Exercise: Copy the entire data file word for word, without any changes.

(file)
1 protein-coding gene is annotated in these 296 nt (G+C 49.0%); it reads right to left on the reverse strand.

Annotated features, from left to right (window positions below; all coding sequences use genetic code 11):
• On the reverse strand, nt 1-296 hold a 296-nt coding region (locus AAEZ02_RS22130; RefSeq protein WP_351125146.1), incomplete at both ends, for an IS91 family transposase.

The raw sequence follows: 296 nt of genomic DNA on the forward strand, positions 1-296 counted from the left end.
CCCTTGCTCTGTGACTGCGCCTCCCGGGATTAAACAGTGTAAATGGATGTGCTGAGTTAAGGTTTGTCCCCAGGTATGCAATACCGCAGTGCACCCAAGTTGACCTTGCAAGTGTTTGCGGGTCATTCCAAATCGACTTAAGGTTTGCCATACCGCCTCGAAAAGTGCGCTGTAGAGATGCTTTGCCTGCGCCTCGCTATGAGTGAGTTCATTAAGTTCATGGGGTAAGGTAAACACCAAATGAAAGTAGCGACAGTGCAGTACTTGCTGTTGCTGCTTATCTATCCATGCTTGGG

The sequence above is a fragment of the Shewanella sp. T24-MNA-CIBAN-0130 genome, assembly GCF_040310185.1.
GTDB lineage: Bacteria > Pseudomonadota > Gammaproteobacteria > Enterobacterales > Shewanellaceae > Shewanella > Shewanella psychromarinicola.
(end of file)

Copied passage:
1 protein-coding gene is annotated in these 296 nt (G+C 49.0%); it reads right to left on the reverse strand.

Annotated features, from left to right (window positions below; all coding sequences use genetic code 11):
• On the reverse strand, nt 1-296 hold a 296-nt coding region (locus AAEZ02_RS22130; RefSeq protein WP_351125146.1), incomplete at both ends, for an IS91 family transposase.

The raw sequence follows: 296 nt of genomic DNA on the forward strand, positions 1-296 counted from the left end.
CCCTTGCTCTGTGACTGCGCCTCCCGGGATTAAACAGTGTAAATGGATGTGCTGAGTTAAGGTTTGTCCCCAGGTATGCAATACCGCAGTGCACCCAAGTTGACCTTGCAAGTGTTTGCGGGTCATTCCAAATCGACTTAAGGTTTGCCATACCGCCTCGAAAAGTGCGCTGTAGAGATGCTTTGCCTGCGCCTCGCTATGAGTGAGTTCATTAAGTTCATGGGGTAAGGTAAACACCAAATGAAAGTAGCGACAGTGCAGTACTTGCTGTTGCTGCTTATCTATCCATGCTTGGG

The sequence above is a fragment of the Shewanella sp. T24-MNA-CIBAN-0130 genome, assembly GCF_040310185.1.
GTDB lineage: Bacteria > Pseudomonadota > Gammaproteobacteria > Enterobacterales > Shewanellaceae > Shewanella > Shewanella psychromarinicola.